“We tend not to care about stuff until it happens,” he said. “It's almost like the wildfires came out of nowhere and that's just not the case.”

Seaside cities are facing pressure from the California Coastal Commission to come up with plans to deal with the rising ocean. The plans themselves are controversial because merely admitting that a street or neighborhood is likely to be regularly flooded, or worse, in the decades to come raises concerns about plummeting property values.

Some advocate a policy of “managed retreat” - moving existing development away from the shore over time - but that, too, predictably has run into resistance.

The cost and availability of insurance likely will have a role in how all that plays out, as it will in wildfire country.

The world's largest reinsurance firm, Munich Re, generated a lot of attention when it concluded that global warming made a “significant contribution” to the more than $20 billion in losses last year from California wildfires. More than 100 people died as a result of the fires - 85 of them lost in the Camp fire that devastated the town of Paradise.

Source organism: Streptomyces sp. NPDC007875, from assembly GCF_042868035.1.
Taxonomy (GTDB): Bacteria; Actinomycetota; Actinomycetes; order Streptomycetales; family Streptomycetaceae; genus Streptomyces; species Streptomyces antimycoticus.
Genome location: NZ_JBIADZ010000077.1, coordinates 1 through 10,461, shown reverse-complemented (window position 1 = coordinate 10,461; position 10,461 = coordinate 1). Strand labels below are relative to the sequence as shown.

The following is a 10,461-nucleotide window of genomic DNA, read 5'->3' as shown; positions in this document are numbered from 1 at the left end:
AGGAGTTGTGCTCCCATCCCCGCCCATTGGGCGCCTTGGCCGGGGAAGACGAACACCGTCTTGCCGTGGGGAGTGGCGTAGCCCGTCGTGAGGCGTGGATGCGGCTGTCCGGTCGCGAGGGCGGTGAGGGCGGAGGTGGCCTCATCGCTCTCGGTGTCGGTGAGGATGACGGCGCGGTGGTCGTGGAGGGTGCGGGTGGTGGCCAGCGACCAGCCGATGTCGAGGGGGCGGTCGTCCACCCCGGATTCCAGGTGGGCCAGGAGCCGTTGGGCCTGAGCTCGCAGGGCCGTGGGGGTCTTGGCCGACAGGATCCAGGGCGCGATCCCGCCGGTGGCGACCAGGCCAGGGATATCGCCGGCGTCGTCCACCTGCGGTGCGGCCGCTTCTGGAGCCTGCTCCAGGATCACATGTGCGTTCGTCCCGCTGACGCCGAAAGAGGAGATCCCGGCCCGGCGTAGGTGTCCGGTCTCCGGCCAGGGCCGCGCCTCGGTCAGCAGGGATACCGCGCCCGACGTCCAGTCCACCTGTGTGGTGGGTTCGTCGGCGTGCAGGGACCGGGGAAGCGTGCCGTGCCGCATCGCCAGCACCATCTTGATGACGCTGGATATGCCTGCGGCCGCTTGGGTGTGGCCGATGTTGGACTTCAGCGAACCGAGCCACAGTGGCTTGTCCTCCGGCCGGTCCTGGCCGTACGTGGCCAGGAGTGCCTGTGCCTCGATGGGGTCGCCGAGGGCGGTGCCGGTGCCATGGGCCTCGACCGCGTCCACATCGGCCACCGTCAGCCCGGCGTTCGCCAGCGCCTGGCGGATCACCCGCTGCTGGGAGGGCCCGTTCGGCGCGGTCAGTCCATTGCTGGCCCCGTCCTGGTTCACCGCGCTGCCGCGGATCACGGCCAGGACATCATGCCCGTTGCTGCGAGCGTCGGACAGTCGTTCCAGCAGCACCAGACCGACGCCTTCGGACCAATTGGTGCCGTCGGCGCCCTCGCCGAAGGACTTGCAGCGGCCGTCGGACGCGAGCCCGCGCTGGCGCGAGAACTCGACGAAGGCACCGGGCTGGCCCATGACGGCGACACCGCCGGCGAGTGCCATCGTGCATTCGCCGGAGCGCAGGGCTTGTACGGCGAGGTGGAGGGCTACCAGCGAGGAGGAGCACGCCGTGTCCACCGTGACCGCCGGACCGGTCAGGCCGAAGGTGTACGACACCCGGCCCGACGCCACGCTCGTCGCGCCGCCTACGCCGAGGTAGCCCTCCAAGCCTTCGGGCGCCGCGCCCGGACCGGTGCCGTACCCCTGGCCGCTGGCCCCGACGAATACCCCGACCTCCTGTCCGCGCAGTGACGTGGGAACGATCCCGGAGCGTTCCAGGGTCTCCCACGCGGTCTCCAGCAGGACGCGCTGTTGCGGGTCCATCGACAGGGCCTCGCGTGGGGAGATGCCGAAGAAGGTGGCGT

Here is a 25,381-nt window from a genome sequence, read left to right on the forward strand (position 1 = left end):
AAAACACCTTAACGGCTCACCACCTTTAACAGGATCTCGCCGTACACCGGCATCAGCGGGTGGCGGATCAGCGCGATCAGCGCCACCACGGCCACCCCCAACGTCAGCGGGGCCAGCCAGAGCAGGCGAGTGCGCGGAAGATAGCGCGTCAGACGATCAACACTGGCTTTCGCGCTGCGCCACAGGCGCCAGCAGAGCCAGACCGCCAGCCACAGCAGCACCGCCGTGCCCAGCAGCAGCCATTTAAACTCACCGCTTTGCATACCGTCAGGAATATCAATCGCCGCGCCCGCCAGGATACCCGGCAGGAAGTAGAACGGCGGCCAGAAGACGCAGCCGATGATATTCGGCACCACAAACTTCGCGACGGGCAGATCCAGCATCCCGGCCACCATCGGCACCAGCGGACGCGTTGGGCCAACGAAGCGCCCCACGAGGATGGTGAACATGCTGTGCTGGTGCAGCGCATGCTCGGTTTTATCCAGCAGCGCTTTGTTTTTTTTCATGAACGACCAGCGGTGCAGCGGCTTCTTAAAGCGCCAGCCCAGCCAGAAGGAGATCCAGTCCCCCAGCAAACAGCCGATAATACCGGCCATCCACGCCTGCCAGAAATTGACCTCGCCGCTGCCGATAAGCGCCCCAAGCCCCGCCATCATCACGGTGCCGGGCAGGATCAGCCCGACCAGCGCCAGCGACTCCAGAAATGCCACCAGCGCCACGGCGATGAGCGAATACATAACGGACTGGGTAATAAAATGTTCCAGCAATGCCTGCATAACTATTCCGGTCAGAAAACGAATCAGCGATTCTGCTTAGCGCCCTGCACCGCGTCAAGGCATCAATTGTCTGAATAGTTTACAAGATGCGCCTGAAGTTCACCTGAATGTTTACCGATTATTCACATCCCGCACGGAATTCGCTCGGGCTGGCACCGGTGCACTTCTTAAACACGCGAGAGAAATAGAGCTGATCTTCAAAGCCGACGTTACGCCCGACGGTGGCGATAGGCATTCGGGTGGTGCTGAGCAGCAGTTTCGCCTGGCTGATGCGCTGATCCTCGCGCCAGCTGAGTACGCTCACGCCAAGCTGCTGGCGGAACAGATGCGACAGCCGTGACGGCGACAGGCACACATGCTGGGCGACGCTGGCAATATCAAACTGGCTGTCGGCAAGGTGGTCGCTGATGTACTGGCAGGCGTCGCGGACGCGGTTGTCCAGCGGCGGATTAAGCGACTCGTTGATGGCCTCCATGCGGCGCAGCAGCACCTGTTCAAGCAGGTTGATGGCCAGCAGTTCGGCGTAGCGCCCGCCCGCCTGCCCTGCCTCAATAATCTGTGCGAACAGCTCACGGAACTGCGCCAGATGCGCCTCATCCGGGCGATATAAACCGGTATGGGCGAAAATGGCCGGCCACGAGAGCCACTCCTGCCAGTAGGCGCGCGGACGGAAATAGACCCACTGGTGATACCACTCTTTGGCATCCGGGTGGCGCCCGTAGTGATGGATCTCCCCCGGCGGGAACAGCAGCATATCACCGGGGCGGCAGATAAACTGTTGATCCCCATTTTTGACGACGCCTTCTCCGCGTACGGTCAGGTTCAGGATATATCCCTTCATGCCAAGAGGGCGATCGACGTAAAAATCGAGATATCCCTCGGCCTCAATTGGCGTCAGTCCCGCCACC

“No insurer has linked wildfires to climate change before,” according to the Guardian, “although a Lloyd's report into Superstorm Sandy in 2014 found that global warming-linked sea level rises had increased surge losses around Manhattan by 30%.”

Five years ago, the chairman of Lloyd's of London wrote an opinion piece putting the industry on notice: “Insurers must adapt to climate change.”

Michael Smolens is a columnist for the San Diego Union-Tribune.